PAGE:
Top title for York archaeologist, Arran Johnson

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York Archaeology’s Arran Johnson has been named Community Archaeologist of the Year in the 2023 Marsh Community Archaeology Awards. Arran is part of the York Archaeology team that runs community projects based at Willow House in Walmgate, York. He leads the on-going excavations taking place at Willow House, which involves many local charities supporting people with mental health and targeting social isolation, as well as those referred by GPs or self-referred. The dig provides a supportive environment in which conversation, community and new skills are developed by people with no previous experience of archaeology.

“I love exploring how all the tools and techniques that we use within field archaeology can be applied to improve people’s lives, with some amazing results,” comments Arran. “There’s an inherent communality with archaeology; it is a team effort that can encompass beginners through to experienced specialists, with all making a meaningful contribution to the knowledge. It is great for mindfulness, and even when working outside in all weather conditions, can be very grounding – you can almost reach an archaeological Zen when you are concentrating on one particular area of exploration.”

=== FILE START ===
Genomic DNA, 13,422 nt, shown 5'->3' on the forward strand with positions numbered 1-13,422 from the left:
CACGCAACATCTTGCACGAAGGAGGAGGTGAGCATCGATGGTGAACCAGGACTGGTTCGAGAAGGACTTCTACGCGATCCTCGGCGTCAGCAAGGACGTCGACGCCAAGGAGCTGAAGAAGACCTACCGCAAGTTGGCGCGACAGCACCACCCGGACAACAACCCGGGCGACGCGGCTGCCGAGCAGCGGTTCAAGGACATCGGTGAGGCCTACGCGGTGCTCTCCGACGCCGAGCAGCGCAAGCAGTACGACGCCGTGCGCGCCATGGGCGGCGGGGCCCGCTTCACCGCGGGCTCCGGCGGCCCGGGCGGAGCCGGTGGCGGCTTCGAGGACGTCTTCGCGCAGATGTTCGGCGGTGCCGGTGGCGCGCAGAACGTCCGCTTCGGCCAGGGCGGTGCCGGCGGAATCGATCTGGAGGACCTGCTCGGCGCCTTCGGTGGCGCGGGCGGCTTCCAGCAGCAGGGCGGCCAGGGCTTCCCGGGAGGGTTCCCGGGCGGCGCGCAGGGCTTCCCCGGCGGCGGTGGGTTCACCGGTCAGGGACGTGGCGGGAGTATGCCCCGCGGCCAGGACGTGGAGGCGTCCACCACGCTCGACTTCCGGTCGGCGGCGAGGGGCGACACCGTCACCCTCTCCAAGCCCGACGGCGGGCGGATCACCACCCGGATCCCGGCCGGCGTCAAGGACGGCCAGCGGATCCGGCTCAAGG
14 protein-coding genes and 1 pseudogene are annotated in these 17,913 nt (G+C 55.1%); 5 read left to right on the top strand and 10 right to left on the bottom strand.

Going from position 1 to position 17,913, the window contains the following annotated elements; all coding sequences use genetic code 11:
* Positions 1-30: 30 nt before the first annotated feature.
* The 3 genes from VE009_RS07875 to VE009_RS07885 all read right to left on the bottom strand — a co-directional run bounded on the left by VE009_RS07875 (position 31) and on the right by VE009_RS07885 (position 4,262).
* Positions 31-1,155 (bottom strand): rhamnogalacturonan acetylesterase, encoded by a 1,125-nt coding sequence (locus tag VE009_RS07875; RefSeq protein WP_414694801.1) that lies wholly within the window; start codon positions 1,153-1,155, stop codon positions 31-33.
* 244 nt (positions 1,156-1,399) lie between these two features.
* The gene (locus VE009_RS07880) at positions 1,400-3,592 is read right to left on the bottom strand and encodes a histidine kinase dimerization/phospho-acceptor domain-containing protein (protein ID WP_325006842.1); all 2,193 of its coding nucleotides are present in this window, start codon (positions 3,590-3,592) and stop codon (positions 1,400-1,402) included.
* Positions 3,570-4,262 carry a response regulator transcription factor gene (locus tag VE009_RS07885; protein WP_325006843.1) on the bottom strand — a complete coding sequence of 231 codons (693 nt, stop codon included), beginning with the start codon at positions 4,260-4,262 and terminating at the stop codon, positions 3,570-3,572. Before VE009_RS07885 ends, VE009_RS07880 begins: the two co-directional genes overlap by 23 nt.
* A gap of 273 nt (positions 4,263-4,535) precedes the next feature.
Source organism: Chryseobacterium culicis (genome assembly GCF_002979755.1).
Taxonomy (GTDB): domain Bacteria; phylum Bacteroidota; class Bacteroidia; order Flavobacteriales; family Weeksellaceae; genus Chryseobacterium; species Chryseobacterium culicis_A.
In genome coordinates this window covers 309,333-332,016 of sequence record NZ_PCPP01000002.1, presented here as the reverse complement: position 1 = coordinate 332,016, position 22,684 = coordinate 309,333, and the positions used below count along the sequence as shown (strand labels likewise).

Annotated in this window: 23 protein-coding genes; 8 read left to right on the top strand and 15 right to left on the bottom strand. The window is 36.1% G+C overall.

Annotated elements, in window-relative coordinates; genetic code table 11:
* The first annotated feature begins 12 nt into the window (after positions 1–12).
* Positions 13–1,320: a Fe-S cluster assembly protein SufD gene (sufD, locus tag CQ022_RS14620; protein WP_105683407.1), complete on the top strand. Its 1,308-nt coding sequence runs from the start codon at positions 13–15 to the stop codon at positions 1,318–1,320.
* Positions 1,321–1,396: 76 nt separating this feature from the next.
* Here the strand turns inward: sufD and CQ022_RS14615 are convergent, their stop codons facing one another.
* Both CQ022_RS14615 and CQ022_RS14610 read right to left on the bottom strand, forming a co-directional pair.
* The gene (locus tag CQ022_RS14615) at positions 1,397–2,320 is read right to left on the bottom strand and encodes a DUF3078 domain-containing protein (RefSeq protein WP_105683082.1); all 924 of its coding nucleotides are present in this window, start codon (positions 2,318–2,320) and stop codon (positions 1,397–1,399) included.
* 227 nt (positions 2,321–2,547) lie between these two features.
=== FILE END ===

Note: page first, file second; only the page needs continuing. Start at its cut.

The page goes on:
The news that Arran had won the award was broken during an awards ceremony that had to be moved online due to transport strikes. “The work that Arran and the team are doing here on our Archaeology on Prescription programme is incredible, and something we are planning to roll out to other areas in the coming months. His passion and enthusiasm helps encourage others to join in and have a go, creating a wonderfully supportive environment in which participants relax and enjoy learning about their local history,” comments York Archaeology’s chief executive, David Jennings. “We’re incredibly proud of him, and look forward to seeing how this groundbreaking programme continues to grow and develop with Arran leading the on-site team.” Arran also leads York Archaeology’s York-based training programmes, which give archaeology novices and students much-needed fieldwork experience working on digs around the city, from single sessions to week-long workshops and courses. For more information on York Archaeology’s community work, please visit

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